We have two huge gallery spaces now one in LA and one in Miami, our collector base has grown. We have a recognizable worldwide brand now which we are really proud of and its lead to all the growth we have had and the evolution yet to come.

The gallery, which just celebrated its fifth anniversary, has already achieved a great deal of success, amassing an impressive collector base that includes a number of actors, athletes, and other celebrities.

Contact Info:

  • Address: Art Angels Gallery – Los Angeles
    9020 Beverly Blvd Los Angeles, CA 90048
    +1 (310) 693 5500 
    Monday – Friday 10am – 5pm | Saturday 12pm – 5pm
  • Address: Art Angels Gallery – Miami
    127 NE 40th Street Miami, FL 33137
    +1 (786) 753 8088
    Monday – Friday 11am – 7pm | Saturday 12pm – 7pm
  • Website: www.artangels.net
  • Email: info@artangels.net
  • Instagram: @art_angels
  • Facebook: artangelsla


A TORONTO HOME WITH A STRIKING BRASS AND BLUE COLOUR SCHEME

May 28th 2019

HOUSE TOURS FEB 8, 2019

By:  Christy Wright


Photography: Stacey Brandford | Design: Tara Fingold | Styling: Christine Hanlon


With a lot of planning, some smart use of colour and oodles of storage, this show-stopping Toronto home proves superb style can be supremely livable.

Designer Tara Fingold likes to keep her finger on the pulse of decor innovations. She’s especially smitten with the new wave of man-made stones and technologically advanced fabrics. But her secret to successful design lies in something much more Luddite than the latest thing: good old-fashioned pen and paper. “It’s very important to know your needs and write them all down in advance,” she says. “That way, nothing’s forgotten and everything is accounted for in the planning stage.”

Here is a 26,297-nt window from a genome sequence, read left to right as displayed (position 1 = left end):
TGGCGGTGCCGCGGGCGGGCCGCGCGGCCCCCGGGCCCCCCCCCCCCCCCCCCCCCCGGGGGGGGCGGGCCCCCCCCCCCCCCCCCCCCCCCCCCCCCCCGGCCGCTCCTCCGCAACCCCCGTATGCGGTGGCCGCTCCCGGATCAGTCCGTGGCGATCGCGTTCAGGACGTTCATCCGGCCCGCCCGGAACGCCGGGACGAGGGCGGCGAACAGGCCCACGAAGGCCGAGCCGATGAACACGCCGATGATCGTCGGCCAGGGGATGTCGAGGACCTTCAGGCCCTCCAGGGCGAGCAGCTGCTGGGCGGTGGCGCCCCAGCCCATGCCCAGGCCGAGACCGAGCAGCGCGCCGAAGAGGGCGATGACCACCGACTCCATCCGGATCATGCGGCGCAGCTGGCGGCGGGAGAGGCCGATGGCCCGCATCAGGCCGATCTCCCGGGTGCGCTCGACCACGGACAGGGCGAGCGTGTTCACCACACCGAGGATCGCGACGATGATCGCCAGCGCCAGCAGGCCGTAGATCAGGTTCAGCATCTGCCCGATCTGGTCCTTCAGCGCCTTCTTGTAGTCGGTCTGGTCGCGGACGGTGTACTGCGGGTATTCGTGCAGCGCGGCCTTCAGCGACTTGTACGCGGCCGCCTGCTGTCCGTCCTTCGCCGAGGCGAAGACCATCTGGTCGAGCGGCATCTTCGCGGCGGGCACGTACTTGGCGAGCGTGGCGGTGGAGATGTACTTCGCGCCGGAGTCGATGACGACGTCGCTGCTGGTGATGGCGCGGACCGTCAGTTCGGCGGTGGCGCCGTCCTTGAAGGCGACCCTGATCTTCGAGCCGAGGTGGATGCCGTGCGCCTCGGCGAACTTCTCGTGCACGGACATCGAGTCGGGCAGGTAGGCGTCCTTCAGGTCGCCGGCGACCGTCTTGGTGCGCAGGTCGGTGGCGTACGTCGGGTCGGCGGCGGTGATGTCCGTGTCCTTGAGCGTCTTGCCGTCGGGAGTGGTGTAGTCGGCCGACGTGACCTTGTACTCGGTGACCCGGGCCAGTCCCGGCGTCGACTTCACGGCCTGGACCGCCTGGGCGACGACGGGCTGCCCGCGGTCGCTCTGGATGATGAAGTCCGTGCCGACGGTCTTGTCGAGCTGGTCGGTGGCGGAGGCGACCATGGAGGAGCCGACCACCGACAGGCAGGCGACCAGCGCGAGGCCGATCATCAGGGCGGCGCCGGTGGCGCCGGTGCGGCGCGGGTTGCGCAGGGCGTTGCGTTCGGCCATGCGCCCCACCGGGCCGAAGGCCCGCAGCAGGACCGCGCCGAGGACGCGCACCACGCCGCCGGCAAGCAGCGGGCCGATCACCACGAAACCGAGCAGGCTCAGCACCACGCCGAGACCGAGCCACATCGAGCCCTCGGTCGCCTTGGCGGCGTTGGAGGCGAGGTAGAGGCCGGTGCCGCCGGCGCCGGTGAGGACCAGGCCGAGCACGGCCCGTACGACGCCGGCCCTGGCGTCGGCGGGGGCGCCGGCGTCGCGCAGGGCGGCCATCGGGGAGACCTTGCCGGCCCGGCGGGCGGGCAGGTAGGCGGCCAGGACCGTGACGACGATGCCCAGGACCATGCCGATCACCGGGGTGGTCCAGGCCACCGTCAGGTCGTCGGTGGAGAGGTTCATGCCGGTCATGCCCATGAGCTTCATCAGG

Tara took plenty of notes when mapping out this 4,500-square-foot Georgian-style new build in Toronto’s Forest Hill neighbourhood for a couple and their three young sons. The homeowners’ list of essentials included practical considerations, but they were also keen to factor in some decorative heft. “With three boys, I cook a lot and tend to stock up on supplies,” says one of the homeowners. “I need proper functionality, but I still want everything to look elegant.” Tara got the brief. “I envisioned a clean-lined home that would look great for years to come,” she says, “not too trendy but still with a lot of personality and the durability the family desired.”

How did she pull it off? Part of the answer lies in Tara’s stylish deployment of colour, which comes as second nature to this seasoned pro. “There’s a subtle theme of blues and greys at play on the first floor. In the family room, they’re bright and cheerful, and in the office, quiet and sophisticated. The key is that they are in every room for continuity, which creates flow so that it’s peaceful to walk through the house.”

Other factors that achieve flow in this abode include the repetition of brassy finishes and sheer drapery. Though they vary slightly in colour, the linen drapes on the main level cultivate a pulled-together look. “The common denominator is the fabric,” says the designer. “It’s the same throughout, so it works” – much like the fabrics used in the family room, which reference Tara’s love of innovative finishes and, in doing so, suit the needs of this family of five. The glam velvety sofas are anything but precious thanks to a Teflon coating, and the elegant ottoman is topped with vinyl so movie night spills can be easily wiped away. The gorgeous custom-made kitchen seating steals this idea, too, layering upscale patterned fabric backs with seats upholstered in leather-look vinyl.

All of Tara’s stylish selections crack the functionality-versus-elegance code and embody her approach to livable design. “There is balance in this home,” she says. “It’s harmonious, bright and airy but still very practical.” And that’s a result of bringing some of the latest innovative materials together with trusty notepad planning.